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From Half-Hours With The Best Humorous Authors, selected and arranged by Charles Morris, Vol. II. American; J. B. Lippincott Company; Philadelphia; 1889, pp. 93-97.



Among the humorous productions of mankind the epigram ranks high, yielding sparkling fragments of versified wit that seems to glitter from every word as the diamond from every facet. The world’s literary museum is well stored with specimens of this condensed wisdom, of which we offer a few anonymous examples. What an epigram is, or should be, can be best told by an epigram:

THE qualities all in a bee that we meet:
     In an epigram never should fail:
The body should always be little and sweet,
     And a sting should be felt in the tail.

Or, as still more briefly photographed, —

What is an epigram? A dwarfish whole;
Its body brevity, and wit its soul.

The following on wit has the same application:

True wit is like the brilliant stone
     Dug from the Indian mine,
Which boasts two various powers in one, —
     To cut as well as shine.
Genius, like that, if polished right
     With the same gift abounds;
Appears at once both keen and bright,
     And sparkles while it wounds.

With these introductory examples we give a series of epigrams selected from the multitude afloat upon the stream of literature.

A fool does never changes his mind;
     But who can think that strange”
The reason’s clear, for fools, my friends,
     Have not a mind to change.


Your comedy I’ve read, my friend,
     And like the half you pilfered best;
But sure the piece you yet may mend;
     Take courage, man, and steal the rest.

I cannot praise the doctor’s eyes;
     I never saw his glance divine;
For when he prays he shuts his eyes,
     And when he preaches he shuts mine.

May never lady press his lips,
     His proffered love returning,
Who makes a furnace of his mouth
     And keeps its chimney burning.
May each true woman shun his sight
     For fear the fumes might choke her,
And none but those who smoke themselves
     Have kisses for a smoker.

With whiskers thick upon my face
     I went my fair to see;
She told me she could never love
     A bear-faced chap like me.
I shaved them clean, and called again,
     And thought my trouble o’er;
She laughted outright, and said I was
     More bare-faced than before.

“I cannot conceive,” said a lady one day,
“Why my hair all at once should be growing so gray;
Perhaps,” she continued, “the change may be due
To my daily cosmetic, the essence of rue.”
“That may be,” said a wag, “but I’ll really protest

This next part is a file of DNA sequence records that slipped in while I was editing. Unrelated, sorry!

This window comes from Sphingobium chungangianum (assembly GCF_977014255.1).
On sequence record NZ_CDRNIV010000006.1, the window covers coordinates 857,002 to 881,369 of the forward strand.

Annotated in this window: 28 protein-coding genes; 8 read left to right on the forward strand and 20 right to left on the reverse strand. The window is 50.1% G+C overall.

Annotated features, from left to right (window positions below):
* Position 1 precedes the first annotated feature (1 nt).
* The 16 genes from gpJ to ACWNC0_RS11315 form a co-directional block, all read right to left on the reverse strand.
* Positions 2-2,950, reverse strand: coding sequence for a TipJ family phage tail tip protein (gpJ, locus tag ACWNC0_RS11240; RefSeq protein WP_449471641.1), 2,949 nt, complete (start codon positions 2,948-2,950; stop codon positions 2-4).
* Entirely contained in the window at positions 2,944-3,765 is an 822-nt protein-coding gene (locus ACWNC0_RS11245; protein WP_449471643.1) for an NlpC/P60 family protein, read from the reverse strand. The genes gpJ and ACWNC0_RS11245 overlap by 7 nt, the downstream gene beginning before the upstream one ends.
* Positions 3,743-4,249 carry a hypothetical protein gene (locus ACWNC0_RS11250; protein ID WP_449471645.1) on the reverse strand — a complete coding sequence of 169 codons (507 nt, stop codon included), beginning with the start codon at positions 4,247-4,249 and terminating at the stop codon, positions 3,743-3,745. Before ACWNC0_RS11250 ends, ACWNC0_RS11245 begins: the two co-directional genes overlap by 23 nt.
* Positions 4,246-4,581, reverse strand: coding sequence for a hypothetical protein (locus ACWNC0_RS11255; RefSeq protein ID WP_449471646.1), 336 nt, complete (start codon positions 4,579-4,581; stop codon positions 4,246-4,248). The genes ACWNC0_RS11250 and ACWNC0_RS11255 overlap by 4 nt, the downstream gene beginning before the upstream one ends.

The essence of Time (thyme) will account for it best.”


An album, prythee, what is it?
     A book I always shun;
Kept to be filled with others’ wit
     By people that have none.

What is the reason — can you guess? —
     Why men are poor, and women thinner?
So much do they for dinner dress,
     There’s nothing left to dress for dinner.

Vanity Fair is responsible for the following:

“Old dog Tray’s ever faithful,” they say,
But the old dog who is faithful can never be-Tray.

As Pat, an old joker, and Yankee more sly,
Once, riding together, a gallows passed by,
Said the Yankee to Pat, “If I don’t make too free,
Give the gallows its due, and pray where would you be?”
“Why, honey,” said Pat, “faith that’s easily known:
I’d be riding to town by myself all alone.”

He who a watch would keep,
     This he must do,
Pocket his watch
     And watch his pocket too.

The earliest incident in the history of the human race, as represented by Father Adam, is thus wittily epitomized:

He laid him down and slept, and from his side
     A woman in her magic beauty rose:
Dazzled and charmed, he called the woman bride,
     And his first sleep became his last repose.


“Is my wife out of spirits?” said Jones, with a sigh.
     As her voice of a tempest gave warning.
“Quite out, sir, indeed,” was the servant’s reply,
     “For she finished the bottle this morning.”

“Friend Ass,” said the Fox, as he met him one day,
“What can people mean? Do you know what they say?”
“No, I don’t,” said the Ass; “nor I don’t care, not I.”
Why, they say you’re a genius,” was Reynard’s reply.
“My stars!” muttered Jack, quite appalled by the word,
“What an I have done that’s so very absurd?”

A long way off Lucinda strikes the men;
               As she draws near,
               And one sees clear,
A long way off one wishes her again.

On a wife who beat her husband.

Come hither, Sir George, my picture is here;
     What think you, my love; does it strike you?”
“I can’t say it does just at present, my dear,
     But I think it soon will, it’s so like you.”


Two scraps of foundation, some fragments of lace,
A shower of French rose-buds to droop o’er the face;
Fine ribbons and feathers, with crape and illusion,
Then mix and derange them in graceful confusion;
Inveigle some fairy, out roaming for pleasure,
And beg the slight favor of taking her measure,
The length and the breadth of her dear little pate,
And hasten a miniature frame to create;
Then pour, as above, the bright mixture upon it,
And, lo! you possess “such a love of a bonnet!”



As my wife and I at the window one day
     Stood watching a man with a monkey,
A cart came by, with a “broth of a boy,”
     Who was driving a stout little donkey.
To my wife I then spoke, by way of a joke.
     ”There’s a relation of yours in that carriage;”
To which she replied, as the donkey she spied,
     ”Ah, yes, — a relation by marriage.


How comes it, this delightful weather,
That U and I can’t dine together?

My worthy friend, it cannot B:
U cannot come till after T.


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